In early January of this year, I finally just decided to give up on the cement, and I bought wood, and we build 3 Kenyan Top-Bar Hives. I also worked with a tailor to make our suits and a welder to make the smoker. The Banana/Melon plantation (Grandes Domaines de la Mauritanie, GDM) near the village also contributed 2 box–frame hives. I also made an informational poster of pictures and all the training material we’ve covered in the last year. Once we built the hives, I installed them will help from me “bee team” in different fields and in the forest around the village. Bees quickly inhabited the hives and we proceeded to visit them regularly and experiment we basic management operations.
I am leaving the project at a very exciting point. GDM is in desperate need for pollinators, so they are working out a contract with my “bee team” to order and construct a large number of hives (30-50) and they rent them out at a monthly rate. The village, not only gets the equipment, the rent, but also has complete control of management of the hives and the honey collection and sale. This is the perfect arrangement for the “bee team” to have the financial means to set up an apiary, learn to manage an apiary, and start income generation.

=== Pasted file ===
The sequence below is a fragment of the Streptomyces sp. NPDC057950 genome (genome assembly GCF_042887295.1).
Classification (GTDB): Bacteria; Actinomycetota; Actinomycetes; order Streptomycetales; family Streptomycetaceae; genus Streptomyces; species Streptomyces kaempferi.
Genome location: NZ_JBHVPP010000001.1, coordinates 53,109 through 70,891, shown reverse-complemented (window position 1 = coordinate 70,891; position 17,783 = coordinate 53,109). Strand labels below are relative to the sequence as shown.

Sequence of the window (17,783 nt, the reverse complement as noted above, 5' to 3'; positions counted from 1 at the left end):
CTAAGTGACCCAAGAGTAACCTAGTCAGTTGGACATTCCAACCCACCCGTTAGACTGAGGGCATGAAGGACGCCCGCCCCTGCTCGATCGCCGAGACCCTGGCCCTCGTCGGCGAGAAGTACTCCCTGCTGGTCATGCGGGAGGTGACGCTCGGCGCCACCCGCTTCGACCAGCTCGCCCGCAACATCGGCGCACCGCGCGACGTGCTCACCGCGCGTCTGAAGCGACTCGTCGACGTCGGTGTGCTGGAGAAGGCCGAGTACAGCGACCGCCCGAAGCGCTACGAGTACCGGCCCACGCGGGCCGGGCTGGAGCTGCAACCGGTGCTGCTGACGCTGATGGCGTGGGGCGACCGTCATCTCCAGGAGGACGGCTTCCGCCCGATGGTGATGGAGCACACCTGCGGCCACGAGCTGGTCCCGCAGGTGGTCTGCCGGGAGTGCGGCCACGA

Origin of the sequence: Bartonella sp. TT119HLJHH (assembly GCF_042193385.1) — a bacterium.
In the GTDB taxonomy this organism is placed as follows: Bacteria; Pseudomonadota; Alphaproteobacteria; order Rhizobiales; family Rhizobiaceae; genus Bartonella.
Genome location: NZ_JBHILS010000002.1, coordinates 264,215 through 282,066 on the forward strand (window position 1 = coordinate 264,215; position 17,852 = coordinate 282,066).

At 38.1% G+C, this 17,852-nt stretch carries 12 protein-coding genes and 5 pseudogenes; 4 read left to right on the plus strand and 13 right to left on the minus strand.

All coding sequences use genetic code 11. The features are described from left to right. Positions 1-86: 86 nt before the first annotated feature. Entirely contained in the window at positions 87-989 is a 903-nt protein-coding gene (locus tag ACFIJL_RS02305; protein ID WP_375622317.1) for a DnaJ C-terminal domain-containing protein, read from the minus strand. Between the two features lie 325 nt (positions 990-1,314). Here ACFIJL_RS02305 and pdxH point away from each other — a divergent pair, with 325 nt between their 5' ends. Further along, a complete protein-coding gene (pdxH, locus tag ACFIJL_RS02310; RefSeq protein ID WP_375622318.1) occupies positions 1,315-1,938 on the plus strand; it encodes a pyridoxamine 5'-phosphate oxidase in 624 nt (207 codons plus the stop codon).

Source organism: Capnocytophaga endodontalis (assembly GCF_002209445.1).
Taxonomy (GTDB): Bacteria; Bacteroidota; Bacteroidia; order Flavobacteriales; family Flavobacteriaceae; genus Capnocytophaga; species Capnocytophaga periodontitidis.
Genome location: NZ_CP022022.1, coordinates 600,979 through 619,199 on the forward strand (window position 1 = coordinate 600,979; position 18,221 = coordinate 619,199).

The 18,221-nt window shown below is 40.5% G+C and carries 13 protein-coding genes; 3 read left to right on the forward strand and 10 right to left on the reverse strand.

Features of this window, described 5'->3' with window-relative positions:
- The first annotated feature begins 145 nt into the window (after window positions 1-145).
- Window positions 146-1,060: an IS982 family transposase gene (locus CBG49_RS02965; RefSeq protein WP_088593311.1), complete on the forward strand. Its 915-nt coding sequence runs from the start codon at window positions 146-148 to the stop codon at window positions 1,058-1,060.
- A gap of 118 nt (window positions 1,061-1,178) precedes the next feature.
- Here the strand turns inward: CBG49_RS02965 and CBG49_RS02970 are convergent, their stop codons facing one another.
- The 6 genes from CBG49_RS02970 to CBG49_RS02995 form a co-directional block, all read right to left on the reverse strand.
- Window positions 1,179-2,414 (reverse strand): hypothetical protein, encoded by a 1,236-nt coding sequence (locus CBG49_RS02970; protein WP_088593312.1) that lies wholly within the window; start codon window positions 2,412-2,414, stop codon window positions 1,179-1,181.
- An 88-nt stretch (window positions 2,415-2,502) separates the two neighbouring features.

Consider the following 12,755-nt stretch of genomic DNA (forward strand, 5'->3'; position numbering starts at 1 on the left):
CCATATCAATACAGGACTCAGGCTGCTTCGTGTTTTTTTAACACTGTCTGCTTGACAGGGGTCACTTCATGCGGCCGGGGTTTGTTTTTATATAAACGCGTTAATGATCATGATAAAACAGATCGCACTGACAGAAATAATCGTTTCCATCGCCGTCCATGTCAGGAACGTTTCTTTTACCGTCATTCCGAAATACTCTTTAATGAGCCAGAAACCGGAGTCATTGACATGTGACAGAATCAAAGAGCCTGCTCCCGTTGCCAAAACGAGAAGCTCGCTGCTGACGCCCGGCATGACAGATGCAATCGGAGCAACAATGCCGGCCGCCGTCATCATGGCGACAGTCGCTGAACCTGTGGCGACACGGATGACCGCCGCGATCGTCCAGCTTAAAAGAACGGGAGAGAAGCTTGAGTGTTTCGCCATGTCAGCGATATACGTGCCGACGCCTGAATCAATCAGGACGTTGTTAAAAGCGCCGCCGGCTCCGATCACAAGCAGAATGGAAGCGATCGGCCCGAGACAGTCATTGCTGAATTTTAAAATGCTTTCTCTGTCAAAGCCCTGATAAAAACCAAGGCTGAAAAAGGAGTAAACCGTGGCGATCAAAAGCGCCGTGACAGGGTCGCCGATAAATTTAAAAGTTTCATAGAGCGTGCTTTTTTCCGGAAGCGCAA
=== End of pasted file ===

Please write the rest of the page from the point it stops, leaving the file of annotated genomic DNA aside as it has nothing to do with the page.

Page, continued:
We have successfully: (1) experimented with beekeeping in the Senegal River Valley, (2) created interest in apiculture as an alternative to charcoal production in and surrounding Jidrel Mohgheun, (3) invested in the equipment necessary for beekeeping, (4) created a community organization to manage the beekeeping operation, (5) prepared a seminar to learn the management techniques, and (6) found a source of revenue to make this an economically sustainable activity.
So that’s the update from Mauritania. Thank you for this opportunity,